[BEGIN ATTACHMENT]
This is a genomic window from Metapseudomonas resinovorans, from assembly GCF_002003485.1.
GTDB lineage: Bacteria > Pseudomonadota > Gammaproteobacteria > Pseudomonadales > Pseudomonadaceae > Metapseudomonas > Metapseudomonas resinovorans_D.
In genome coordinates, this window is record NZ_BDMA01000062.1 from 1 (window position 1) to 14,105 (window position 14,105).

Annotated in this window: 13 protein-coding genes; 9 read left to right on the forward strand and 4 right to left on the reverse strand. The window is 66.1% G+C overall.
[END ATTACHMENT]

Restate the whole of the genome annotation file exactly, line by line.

This is a genomic window from Metapseudomonas resinovorans, from assembly GCF_002003485.1.
GTDB lineage: Bacteria > Pseudomonadota > Gammaproteobacteria > Pseudomonadales > Pseudomonadaceae > Metapseudomonas > Metapseudomonas resinovorans_D.
In genome coordinates, this window is record NZ_BDMA01000062.1 from 1 (window position 1) to 14,105 (window position 14,105).

Annotated in this window: 13 protein-coding genes; 9 read left to right on the forward strand and 4 right to left on the reverse strand. The window is 66.1% G+C overall.